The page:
Recently, while North Korea was firing test missiles into the surrounding sea and China/South Korea tensions were heightened due to the THAAD controversy, I took a walk along the fine line that is the DMZ – the Demilitarized Zone between North and South Korea.
The area near the DMZ is anything but demilitarized, with armed guards stand at close firing distance from each other. Indeed, shortly after my visit South Korean soldiers fired upon what appeared to be North Korean drone flying over the border. Razor-wire fences line the road and river as you approach the DMZ, ostensibly to keep out invading forces, but in practice more to keep out spies and refugees floating down the river from the northern side of the border. The DMZ itself is a buffer zone, a strip of land extending 2 kilometers north and south of the border. Less than an hour from Seoul, we were able to get inside of the South Korean limits of the DMZ and go right up to the border itself.
Our first stop was at Imjingak Tourist Resort, which was a weird combination of remnants from the war (shot up rusty steam locomotive engine, Freedom Bridge, monuments, etc.) and carnival rides and miniature golf course. It was designed as a sort of consolation to those who couldn’t return to their hometowns, friends, and families because of the split between North and South Korea.
From there we went to the “3rd tunnel of aggression,” one of four tunnels the North Koreans had built as potential attack routes. To reach this point we needed to go through a South Korean military checkpoint where soldiers checked our passports individually before we ran a gauntlet of zigzagged barriers, spiked blockades, and even more razor wire. On the way back out of the DMZ more soldiers checked our passports again to make sure we hadn’t left anyone behind.
After seeing a video explaining the “3rd tunnel” and walking through a small museum, we donned hard hats for hike into the tunnel system. A long, steep access passage high enough to walk comfortably brought us steeply downward (358 meters long, 3 meters diameter, 11 degree angle) to a point where it intersected with the original tunnel of aggression. This “3rd tunnel” was very narrow (two people could barely squeeze sideways) with low ceilings (our hard hats dinged the ceiling routinely). Totaling 1,625 meters long, the 2 meter high and 2 meter wide tunnel sits 73 meters below the surface. About 1,200 meters of it is on the North Korean side of the demarcation (border) line, with 435 meters inside South Korea. We could walk hunched over about 265 meters, at which point a series of blockade walls keeps the two countries separated. Anthracite coal was painted on the walls and ceilings as a ruse; if discovered they could claim it was just a coal mine. Not a particularly credible feint given there is no coal in the region and the tunnel is cut through solid granite. While four tunnels have been discovered to date, it’s possible more exist. Photography was banned in the tunnels and everything but our clothes were required to be left in above ground lockers, so the photo above will have to suffice.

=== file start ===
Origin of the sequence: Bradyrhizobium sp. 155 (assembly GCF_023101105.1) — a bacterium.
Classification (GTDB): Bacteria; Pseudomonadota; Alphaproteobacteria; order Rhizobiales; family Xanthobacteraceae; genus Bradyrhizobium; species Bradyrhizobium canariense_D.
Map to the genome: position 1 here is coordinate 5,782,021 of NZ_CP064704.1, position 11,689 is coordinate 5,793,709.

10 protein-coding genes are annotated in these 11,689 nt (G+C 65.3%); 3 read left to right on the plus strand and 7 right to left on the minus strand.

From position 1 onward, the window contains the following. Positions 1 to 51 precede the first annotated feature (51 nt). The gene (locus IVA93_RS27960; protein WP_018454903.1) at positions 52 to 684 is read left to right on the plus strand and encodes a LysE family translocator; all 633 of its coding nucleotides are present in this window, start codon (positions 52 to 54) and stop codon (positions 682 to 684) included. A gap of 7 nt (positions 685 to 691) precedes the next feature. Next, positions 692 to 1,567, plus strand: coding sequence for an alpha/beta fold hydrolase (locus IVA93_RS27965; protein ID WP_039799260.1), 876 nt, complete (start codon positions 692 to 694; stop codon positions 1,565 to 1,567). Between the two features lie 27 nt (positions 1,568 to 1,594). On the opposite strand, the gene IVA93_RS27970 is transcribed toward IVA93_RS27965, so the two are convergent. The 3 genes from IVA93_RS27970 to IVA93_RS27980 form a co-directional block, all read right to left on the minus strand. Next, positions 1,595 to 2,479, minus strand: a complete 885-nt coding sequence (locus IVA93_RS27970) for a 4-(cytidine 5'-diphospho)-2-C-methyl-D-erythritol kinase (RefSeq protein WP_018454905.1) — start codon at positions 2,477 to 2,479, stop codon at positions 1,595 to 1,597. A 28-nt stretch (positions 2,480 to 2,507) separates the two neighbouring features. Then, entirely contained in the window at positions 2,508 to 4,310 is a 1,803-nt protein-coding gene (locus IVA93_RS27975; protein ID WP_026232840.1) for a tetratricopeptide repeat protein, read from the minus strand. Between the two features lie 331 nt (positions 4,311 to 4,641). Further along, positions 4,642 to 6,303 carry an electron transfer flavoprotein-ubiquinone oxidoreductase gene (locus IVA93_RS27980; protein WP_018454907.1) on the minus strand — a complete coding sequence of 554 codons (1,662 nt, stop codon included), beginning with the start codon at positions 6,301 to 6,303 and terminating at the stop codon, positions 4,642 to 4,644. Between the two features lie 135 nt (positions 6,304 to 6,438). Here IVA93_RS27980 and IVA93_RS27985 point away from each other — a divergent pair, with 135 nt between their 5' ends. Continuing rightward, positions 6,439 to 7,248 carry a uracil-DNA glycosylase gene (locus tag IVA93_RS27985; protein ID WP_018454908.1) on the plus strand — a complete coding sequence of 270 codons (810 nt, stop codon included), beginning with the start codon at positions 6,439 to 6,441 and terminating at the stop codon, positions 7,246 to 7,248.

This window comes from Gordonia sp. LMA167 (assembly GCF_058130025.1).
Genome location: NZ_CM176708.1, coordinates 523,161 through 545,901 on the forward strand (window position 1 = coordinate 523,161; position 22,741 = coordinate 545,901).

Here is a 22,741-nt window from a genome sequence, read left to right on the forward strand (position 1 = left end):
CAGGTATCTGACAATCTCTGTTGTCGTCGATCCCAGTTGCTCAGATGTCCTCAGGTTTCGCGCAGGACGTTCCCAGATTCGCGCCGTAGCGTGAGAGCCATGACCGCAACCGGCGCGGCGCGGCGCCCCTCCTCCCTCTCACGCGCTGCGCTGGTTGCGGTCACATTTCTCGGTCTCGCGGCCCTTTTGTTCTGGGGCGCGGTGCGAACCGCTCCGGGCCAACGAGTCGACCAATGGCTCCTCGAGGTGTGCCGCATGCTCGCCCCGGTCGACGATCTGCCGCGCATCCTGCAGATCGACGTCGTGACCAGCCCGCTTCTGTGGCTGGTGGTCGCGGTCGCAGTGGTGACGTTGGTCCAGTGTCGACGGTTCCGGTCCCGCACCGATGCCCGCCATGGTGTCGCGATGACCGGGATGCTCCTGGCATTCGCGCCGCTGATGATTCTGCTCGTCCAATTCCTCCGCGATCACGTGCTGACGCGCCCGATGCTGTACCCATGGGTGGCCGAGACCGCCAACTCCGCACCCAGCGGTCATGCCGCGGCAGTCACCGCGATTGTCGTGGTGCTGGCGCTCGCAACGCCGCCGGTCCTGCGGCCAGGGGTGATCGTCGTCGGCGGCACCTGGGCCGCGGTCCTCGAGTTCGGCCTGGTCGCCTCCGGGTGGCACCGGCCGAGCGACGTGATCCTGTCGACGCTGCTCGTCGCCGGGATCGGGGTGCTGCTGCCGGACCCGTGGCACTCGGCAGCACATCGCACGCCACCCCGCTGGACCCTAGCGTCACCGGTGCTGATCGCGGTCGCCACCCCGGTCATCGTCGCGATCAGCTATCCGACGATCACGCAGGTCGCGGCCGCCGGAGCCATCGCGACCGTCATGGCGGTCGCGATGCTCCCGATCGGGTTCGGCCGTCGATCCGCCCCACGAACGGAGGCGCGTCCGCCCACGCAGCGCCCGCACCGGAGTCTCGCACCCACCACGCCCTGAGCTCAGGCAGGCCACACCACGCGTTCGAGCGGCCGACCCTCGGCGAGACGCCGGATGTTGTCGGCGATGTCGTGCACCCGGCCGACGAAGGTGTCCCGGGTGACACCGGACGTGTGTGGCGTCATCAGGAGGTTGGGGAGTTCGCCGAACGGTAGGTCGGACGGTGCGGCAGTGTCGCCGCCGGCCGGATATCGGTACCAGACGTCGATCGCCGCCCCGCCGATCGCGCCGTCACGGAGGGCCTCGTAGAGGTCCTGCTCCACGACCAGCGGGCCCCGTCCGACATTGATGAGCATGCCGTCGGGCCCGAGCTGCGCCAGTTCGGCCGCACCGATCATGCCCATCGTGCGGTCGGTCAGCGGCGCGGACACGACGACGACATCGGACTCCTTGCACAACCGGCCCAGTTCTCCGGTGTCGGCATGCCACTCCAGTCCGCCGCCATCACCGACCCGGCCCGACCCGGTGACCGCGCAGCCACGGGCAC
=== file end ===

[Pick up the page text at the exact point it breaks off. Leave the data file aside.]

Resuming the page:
Our next stop was the Dora Observatory where we could see North Korea and its “propaganda village” and town and flag. Large binoculars give you a close up view. Both the North Koreans and South Koreans have placed their national flags on the tallest flag poles I’ve ever seen, dueling each other for psychological dominance while music plays over high-volume loudspeakers. The village looks like any other town from a distance, but the area just beyond the DMZ is flooded with thousands of artillery pieces. Experts believe about 60% of North Korea’s total artillery are positioned within a few kilometers of the DMZ. This is why it is so dangerous to American allies – any aggressive act by the US would within minutes result in thousands of shells raining down on Seoul, the capital and home to about half of South Korea’s 50 million citizens. In case you missed that, an attack on North Korea would immediately result in the deaths of up to 25 million South Koreans. Not a particularly strong bargaining position.
From there we went to the Dorasan Station, a Metro Subway Station that was built inside the DMZ just short of the North Korean border in the hopes that some day there would be a reuniting of the two countries (or at least a working relationship). Trains come this far only once a day. Here we put two inked stamps that look like passport visas onto the brochure for the DMZ (we were careful not to stamp our passports since 1) they aren’t official, and 2) we were headed to Beijing next. As it was, China only allowed me a one-entry, 30-day visa on this trip because we were going to South Korea first.
The DMZ offered a unique experience that gave me new insights into the conflict and the difficulties of resolving the issue even today. Critically, while an armistice was agreed to in 1953, no peace treaty was ever signed and the North and South are still technically at war. [Interestingly, after my return to the US I went to a lecture by Alan Alda, who played Hawkeye Pierce in M*A*S*H, set in Korea during the Korean war]
One other shocking experience occurred on this trip: on the way back to Seoul we saw a huge full size cruise ship high on the hill overlooking the road. But that is a story for another day.
David J. Kent is the author of Lincoln: The Man Who Saved America, scheduled for release in summer 2017. His previous books include Tesla: The Wizard of Electricity and Edison: The Inventor of the Modern World (both Fall River Press). He has also written two e-books: Nikola Tesla: Renewable Energy Ahead of Its Time and Abraham Lincoln and Nikola Tesla: Connected by Fate.